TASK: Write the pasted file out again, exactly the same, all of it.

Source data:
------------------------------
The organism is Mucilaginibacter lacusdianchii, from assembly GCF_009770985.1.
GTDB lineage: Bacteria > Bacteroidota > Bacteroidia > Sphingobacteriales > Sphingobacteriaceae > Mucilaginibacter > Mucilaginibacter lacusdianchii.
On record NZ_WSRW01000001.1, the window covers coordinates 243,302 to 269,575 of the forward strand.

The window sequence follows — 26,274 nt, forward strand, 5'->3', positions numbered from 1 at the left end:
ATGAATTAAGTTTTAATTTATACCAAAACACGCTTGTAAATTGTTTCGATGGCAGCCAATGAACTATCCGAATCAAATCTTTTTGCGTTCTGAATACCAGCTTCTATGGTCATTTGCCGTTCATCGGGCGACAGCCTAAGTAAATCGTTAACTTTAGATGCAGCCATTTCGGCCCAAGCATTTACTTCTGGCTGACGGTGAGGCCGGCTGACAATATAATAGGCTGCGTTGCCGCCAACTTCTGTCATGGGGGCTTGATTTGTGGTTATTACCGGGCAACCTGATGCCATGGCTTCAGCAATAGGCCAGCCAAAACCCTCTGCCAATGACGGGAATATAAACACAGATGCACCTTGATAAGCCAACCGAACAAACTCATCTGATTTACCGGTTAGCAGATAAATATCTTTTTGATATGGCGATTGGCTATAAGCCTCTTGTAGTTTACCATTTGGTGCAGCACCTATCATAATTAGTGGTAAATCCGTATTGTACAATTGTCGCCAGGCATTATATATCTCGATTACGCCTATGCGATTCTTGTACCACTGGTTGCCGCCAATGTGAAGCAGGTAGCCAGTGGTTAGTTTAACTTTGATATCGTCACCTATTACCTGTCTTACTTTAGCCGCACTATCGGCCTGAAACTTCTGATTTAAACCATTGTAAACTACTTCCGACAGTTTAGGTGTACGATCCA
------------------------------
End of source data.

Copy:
The organism is Mucilaginibacter lacusdianchii, from assembly GCF_009770985.1.
GTDB lineage: Bacteria > Bacteroidota > Bacteroidia > Sphingobacteriales > Sphingobacteriaceae > Mucilaginibacter > Mucilaginibacter lacusdianchii.
On record NZ_WSRW01000001.1, the window covers coordinates 243,302 to 269,575 of the forward strand.

The window sequence follows — 26,274 nt, forward strand, 5'->3', positions numbered from 1 at the left end:
ATGAATTAAGTTTTAATTTATACCAAAACACGCTTGTAAATTGTTTCGATGGCAGCCAATGAACTATCCGAATCAAATCTTTTTGCGTTCTGAATACCAGCTTCTATGGTCATTTGCCGTTCATCGGGCGACAGCCTAAGTAAATCGTTAACTTTAGATGCAGCCATTTCGGCCCAAGCATTTACTTCTGGCTGACGGTGAGGCCGGCTGACAATATAATAGGCTGCGTTGCCGCCAACTTCTGTCATGGGGGCTTGATTTGTGGTTATTACCGGGCAACCTGATGCCATGGCTTCAGCAATAGGCCAGCCAAAACCCTCTGCCAATGACGGGAATATAAACACAGATGCACCTTGATAAGCCAACCGAACAAACTCATCTGATTTACCGGTTAGCAGATAAATATCTTTTTGATATGGCGATTGGCTATAAGCCTCTTGTAGTTTACCATTTGGTGCAGCACCTATCATAATTAGTGGTAAATCCGTATTGTACAATTGTCGCCAGGCATTATATATCTCGATTACGCCTATGCGATTCTTGTACCACTGGTTGCCGCCAATGTGAAGCAGGTAGCCAGTGGTTAGTTTAACTTTGATATCGTCACCTATTACCTGTCTTACTTTAGCCGCACTATCGGCCTGAAACTTCTGATTTAAACCATTGTAAACTACTTCCGACAGTTTAGGTGTACGATCCA